scary, scarier, scariest.adjectives
causing fright or alarm; scared; timid
scarily.adverb
scariness.noun

scabies.plural.noun
a contagious skin disease.caused by a parasitic.mite (Sarcoptes scabiei) and characterized by intense.itching; a similar disease in animals, such as sheep; mange

scarf.noun,.plural.scarfs.or.scarves
a long piece of cloth worn around the head, neck or shoulders; a runner
scarf, scarfed, scarfing, scarfs.transitive verbs
to dress, cover or decorate with or as if with a scarf; to wrap an outer garment around one like a scarf

scarf, scarfed, scarfing, scarfs.transitive verbs eat or drink voraciously; devour; scoff
scarfer.noun,.plural.scarfers

scoff, scoffed, scoffing, scoffs.verbs
transitive verb use.to greedily remove from others; to eat food quickly and greedily; scarf (being in a hurry, they scoffed food down)
intransitive verb use.to eat or use greedily
scoffer.noun,.plural.scoffers

scoff, scoffed, scoffing, scoffs.verbs
transitive verb use.to mock at or treat with derision
intransitive verb use.to treat or express derisively; mock
scoff.noun
an expression of derision or scorn
scoffingly.adverb
scoffer.noun,.plural.scoffers

Sun.noun,.plural.Suns
a star that is the basis of the solar system and that sustains.life on Earth, being the source of heat and light. It has a mean distance from Earth of about 150 million kilometers (93 million miles), a diameter of approximately 1,390,000 kilometers (864,000 miles) and a mass about 330,000 times that of Earth; the radiant energy, especially heat and visible light, emitted by the Sun; sunshine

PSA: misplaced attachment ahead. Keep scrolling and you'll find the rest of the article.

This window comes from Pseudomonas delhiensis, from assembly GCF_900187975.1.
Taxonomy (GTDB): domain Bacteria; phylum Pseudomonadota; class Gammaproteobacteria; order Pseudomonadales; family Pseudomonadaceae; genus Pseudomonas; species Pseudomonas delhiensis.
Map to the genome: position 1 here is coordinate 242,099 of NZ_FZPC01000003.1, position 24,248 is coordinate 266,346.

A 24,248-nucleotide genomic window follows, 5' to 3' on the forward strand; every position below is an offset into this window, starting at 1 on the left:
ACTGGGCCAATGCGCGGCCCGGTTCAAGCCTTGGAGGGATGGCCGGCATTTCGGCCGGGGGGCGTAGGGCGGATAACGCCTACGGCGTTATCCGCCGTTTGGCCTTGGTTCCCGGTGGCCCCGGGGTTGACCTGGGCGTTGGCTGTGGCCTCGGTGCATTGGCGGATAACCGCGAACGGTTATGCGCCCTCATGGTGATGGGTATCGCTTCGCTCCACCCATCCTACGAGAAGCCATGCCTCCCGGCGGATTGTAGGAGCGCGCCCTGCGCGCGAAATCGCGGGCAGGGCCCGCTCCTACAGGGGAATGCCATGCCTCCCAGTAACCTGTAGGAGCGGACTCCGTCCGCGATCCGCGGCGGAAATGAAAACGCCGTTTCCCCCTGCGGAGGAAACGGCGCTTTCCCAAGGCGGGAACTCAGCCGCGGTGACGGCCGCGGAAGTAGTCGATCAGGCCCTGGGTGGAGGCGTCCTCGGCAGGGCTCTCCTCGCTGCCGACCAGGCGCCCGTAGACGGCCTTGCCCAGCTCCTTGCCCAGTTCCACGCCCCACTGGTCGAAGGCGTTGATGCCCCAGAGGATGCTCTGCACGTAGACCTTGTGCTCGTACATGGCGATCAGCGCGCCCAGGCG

sun, sunned, sunning, suns.verbs
transitive verb use.to expose to the Sun's rays, as for warming, drying or tanning
intransitive verb use.to expose oneself or itself to the Sun; from Middle English and before from Old English sunne
sunny, sunnier, sunniest.adjectives
exposed to or abounding in sunshine (a sunny room); cheerful; genial (a sunny smile)
sunnily.adverb
sunniness.noun

shank.noun,.plural.shanks
the part of the human leg between the knee and ankle; a cut of meat from the leg of a steer, calf, sheep or lamb; in nautical.terms, the stem of an anchor; the shaft of a key
shank, shanked, shanking, shanks.transitive verbs
to hit a golf ball with the heel of the club, causing the ball to veer in the wrong direction
shanked.adjective
Middle English 'shanke' and from Old English 'sceanca'

stink, stank.or.stunk, stinking, stinks.verbs
intransitive verb use.to emit a strong foul.odor that is offensive or abhorrent; to be of a low or bad.quality (this car stinks)
transitive verb use.to cause to stink (garbage that stinks up the yard)
stink.noun,.plural.stinks
a strong offensive odor; a stench; from Middle English 'stinken' and from Old English 'stincan' meaning 'to emit a smell'
stinky.adjective

smell, smelled.or.smelt, smelling, smells.verbs
transitive verb use.to perceive the scent of something.by means of the olfactory.nerves; to sense the presence of by or as if by the olfactory nerves; detect or discover (after thoroughly reading the contract a few times, we smelled trouble with it)
intransitive verb use.to use the sense of smell; perceive the scent of something; to have or emit an odor; to have or emit an unpleasant odor; stink (this closet smells);
smell.noun,.plural.smells
the sense by which odors are perceived; the olfactory sense; that quality of something that may be perceived by the olfactory sense; the act or an instance of smelling

serrated.adjective
notched like the edge of a saw; saw-toothed; serrate
serrate.adjective
having or forming a row of small, sharp, projections.resembling the teeth of a saw; having a saw-toothed edge notched with toothlike projections
serrate, serrated, serrating, serrates.transitive verbs
to make serrate or saw-toothed; jag the edge of; from Latin serratus, meaning saw-shaped, from serra, meaning saw